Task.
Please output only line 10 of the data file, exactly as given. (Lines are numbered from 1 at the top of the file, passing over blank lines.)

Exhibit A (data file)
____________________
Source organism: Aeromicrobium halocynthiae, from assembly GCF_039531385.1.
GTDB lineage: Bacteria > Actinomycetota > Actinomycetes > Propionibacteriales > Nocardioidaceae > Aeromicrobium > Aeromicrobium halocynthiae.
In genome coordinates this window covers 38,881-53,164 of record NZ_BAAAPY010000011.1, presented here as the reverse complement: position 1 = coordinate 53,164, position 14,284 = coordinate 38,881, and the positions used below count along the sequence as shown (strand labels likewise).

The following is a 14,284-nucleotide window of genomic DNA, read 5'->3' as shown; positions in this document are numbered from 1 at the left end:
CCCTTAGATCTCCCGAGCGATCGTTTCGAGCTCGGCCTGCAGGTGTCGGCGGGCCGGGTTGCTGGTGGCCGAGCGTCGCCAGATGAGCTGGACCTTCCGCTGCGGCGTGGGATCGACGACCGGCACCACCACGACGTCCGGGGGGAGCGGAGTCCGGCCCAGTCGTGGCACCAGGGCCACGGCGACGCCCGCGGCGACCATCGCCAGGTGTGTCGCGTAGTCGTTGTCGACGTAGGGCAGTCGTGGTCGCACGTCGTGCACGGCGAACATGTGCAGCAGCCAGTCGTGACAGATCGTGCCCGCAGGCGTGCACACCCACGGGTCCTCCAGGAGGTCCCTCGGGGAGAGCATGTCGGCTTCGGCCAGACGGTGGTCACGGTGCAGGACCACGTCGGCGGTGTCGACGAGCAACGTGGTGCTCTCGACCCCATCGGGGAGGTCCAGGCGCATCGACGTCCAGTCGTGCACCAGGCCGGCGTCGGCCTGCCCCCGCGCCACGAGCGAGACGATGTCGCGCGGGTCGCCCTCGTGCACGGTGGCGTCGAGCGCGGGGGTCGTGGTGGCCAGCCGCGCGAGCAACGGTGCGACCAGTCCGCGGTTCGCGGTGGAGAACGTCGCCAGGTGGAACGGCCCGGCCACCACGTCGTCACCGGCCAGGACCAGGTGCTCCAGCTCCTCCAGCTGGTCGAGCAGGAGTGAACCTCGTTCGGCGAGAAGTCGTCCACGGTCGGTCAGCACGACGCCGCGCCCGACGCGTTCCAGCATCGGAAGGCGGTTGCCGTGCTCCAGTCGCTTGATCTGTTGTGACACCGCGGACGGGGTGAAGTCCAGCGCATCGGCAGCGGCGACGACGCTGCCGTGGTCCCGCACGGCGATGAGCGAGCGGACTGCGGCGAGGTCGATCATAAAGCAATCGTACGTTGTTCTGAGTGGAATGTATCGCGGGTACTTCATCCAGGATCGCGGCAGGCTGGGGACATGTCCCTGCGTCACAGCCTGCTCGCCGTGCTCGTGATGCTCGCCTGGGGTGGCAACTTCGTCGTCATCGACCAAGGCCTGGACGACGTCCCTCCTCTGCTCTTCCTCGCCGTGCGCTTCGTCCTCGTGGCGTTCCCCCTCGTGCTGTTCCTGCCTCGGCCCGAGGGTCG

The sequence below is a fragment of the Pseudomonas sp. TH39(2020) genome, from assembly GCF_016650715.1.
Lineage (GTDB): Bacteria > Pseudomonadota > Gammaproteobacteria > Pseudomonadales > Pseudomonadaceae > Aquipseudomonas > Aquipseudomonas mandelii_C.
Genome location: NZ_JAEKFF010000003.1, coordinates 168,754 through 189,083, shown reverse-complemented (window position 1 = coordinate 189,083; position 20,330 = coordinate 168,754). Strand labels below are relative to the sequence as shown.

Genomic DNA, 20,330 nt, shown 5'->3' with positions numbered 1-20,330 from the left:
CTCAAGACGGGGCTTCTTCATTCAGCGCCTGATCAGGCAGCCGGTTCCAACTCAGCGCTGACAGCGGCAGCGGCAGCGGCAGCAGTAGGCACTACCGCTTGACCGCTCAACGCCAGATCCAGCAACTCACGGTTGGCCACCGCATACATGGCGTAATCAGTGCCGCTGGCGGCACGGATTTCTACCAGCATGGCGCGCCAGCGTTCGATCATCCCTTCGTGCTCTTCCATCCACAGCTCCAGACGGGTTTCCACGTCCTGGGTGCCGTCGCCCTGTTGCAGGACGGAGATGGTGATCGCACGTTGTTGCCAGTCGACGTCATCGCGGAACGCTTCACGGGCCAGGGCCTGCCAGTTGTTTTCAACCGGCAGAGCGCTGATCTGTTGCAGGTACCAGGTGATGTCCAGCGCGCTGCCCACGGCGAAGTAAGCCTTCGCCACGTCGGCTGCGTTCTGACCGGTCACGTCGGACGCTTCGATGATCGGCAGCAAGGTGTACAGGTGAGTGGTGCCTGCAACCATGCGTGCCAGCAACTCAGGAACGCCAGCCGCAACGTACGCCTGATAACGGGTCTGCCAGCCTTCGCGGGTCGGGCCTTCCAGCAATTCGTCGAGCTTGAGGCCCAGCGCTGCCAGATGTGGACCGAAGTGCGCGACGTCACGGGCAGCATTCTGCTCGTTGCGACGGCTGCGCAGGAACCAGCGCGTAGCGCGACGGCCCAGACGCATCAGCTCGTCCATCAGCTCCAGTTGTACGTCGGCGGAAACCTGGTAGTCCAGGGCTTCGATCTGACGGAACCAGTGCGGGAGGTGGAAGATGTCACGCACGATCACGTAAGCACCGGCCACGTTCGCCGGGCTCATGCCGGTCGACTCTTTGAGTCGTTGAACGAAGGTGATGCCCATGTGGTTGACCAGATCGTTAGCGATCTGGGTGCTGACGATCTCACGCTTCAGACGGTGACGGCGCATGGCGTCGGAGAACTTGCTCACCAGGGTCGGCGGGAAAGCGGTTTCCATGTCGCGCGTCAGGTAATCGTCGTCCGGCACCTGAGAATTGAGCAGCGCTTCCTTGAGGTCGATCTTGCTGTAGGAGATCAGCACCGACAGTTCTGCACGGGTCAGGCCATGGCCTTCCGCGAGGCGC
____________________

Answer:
CTCAAGACGGGGCTTCTTCATTCAGCGCCTGATCAGGCAGCCGGTTCCAACTCAGCGCTGACAGCGGCAGCGGCAGCGGCAGCAGTAGGCACTACCGCTTGACCGCTCAACGCCAGATCCAGCAACTCACGGTTGGCCACCGCATACATGGCGTAATCAGTGCCGCTGGCGGCACGGATTTCTACCAGCATGGCGCGCCAGCGTTCGATCATCCCTTCGTGCTCTTCCATCCACAGCTCCAGACGGGTTTCCACGTCCTGGGTGCCGTCGCCCTGTTGCAGGACGGAGATGGTGATCGCACGTTGTTGCCAGTCGACGTCATCGCGGAACGCTTCACGGGCCAGGGCCTGCCAGTTGTTTTCAACCGGCAGAGCGCTGATCTGTTGCAGGTACCAGGTGATGTCCAGCGCGCTGCCCACGGCGAAGTAAGCCTTCGCCACGTCGGCTGCGTTCTGACCGGTCACGTCGGACGCTTCGATGATCGGCAGCAAGGTGTACAGGTGAGTGGTGCCTGCAACCATGCGTGCCAGCAACTCAGGAACGCCAGCCGCAACGTACGCCTGATAACGGGTCTGCCAGCCTTCGCGGGTCGGGCCTTCCAGCAATTCGTCGAGCTTGAGGCCCAGCGCTGCCAGATGTGGACCGAAGTGCGCGACGTCACGGGCAGCATTCTGCTCGTTGCGACGGCTGCGCAGGAACCAGCGCGTAGCGCGACGGCCCAGACGCATCAGCTCGTCCATCAGCTCCAGTTGTACGTCGGCGGAAACCTGGTAGTCCAGGGCTTCGATCTGACGGAACCAGTGCGGGAGGTGGAAGATGTCACGCACGATCACGTAAGCACCGGCCACGTTCGCCGGGCTCATGCCGGTCGACTCTTTGAGTCGTTGAACGAAGGTGATGCCCATGTGGTTGACCAGATCGTTAGCGATCTGGGTGCTGACGATCTCACGCTTCAGACGGTGACGGCGCATGGCGTCGGAGAACTTGCTCACCAGGGTCGGCGGGAAAGCGGTTTCCATGTCGCGCGTCAGGTAATCGTCGTCCGGCACCTGAGAATTGAGCAGCGCTTCCTTGAGGTCGATCTTGCTGTAGGAGATCAGCACCGACAGTTCTGCACGGGTCAGGCCATGGCCTTCCGCGAGGCGC